If at first, you don’t succeed…
Emmerdale star Mark Womack, who plays corrupt cop DI Malone, has revealed that he originally auditioned – unsuccessfully – for a different role.
The character in question dressed like an undertaker, hated Kim Tate, and ended up being bumped off by Pierce Harris. Yep, it was none other than Graham Foster!
And that’s not all, for the 59 year old has revealed that, after missing out on playing the man in black, he was then offered – and subsequently turned down – a different part, before he eventually agreed to become twisted Malone. He won’t divulge who the character was, out of respect for the actor who was eventually cast, but tells us: “It wasn’t Will.”
Talking exclusively to whatsontv.co.uk, Womack says: “I don’t want to say [what part it was ] because it’s not fair on the actor who’s playing it, really. But I can say that, originally, I met for the role of Graham.
“There was another role after that. So initially I met for Graham, and then I came in again and that didn’t work out; that was the one I couldn’t do. So when this came [Malone] came up, I was really chuffed. It’s a nice part.”
The role of Graham, of course, ended up going to Andrew Scarborough, who bowed out of the soap in a whodunit story in January.
Adds Womack: “Sometimes they like you, but when you go in and read, you’re not right for the part. Especially with soap, it’s got to be the right fit, because you’re in people’s living rooms a lot and if it doesn’t fit, it really sticks out.”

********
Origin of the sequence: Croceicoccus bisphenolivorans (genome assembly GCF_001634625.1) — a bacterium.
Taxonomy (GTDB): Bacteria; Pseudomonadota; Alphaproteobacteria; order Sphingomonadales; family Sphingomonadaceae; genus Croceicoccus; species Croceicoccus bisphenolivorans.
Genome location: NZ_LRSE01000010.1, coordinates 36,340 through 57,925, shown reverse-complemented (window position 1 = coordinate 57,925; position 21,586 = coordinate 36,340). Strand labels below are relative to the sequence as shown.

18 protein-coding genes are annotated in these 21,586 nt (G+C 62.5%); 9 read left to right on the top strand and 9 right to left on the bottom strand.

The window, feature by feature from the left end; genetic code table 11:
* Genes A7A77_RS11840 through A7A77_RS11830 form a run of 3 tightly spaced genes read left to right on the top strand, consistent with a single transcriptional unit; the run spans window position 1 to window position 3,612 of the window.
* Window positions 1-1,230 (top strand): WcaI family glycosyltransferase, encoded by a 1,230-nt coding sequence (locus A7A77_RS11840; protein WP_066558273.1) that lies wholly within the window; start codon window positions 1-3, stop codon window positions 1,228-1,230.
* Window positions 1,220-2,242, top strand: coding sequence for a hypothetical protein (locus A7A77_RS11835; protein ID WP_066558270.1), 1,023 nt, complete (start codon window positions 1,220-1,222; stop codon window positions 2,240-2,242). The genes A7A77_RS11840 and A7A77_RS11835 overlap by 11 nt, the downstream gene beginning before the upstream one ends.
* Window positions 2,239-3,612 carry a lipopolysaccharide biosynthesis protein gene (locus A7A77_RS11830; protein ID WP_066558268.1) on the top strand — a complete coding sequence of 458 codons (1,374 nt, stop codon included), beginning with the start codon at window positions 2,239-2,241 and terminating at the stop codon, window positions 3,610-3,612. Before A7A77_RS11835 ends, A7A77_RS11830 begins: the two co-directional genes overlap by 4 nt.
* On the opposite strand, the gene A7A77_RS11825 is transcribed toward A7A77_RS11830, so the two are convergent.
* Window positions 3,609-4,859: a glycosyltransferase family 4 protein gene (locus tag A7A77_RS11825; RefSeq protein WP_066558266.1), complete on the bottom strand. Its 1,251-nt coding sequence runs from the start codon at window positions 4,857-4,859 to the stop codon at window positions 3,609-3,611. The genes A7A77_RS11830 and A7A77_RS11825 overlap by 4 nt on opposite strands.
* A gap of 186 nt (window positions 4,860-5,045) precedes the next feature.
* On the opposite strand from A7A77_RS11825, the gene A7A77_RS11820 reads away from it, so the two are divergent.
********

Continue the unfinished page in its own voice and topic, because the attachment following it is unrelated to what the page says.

Womack, whose actress wife Sam famously played EastEnders’ Ronnie Mitchell, says that, because of his previous meetings with the show’s production team, he wasn’t asked to audition to play Malone, and that he accepted the “straight offer” because he was attracted to the idea of playing the bad guy.
He reveals: “The initial brief was that Malone was a corrupt policeman who comes in and creates a storm, and is a big nemesis for Cain Dingle. So immediately you think ‘That’s a good, meaty part.’
“You try to find redeeming qualities, but with this guy, it’s quite difficult! He’s very Machiavellian and he’s irredeemable at times, but that’s what makes it nice to play.
“When I read the first scripts, he was quite arrogant, but I didn’t want him to just be arrogant, so I tried to underplay the arrogance a little bit and play him with a bit of a smile.
“The smiling villain is much more interesting than someone who’s always being threatening.”
Emmerdale continues on ITV.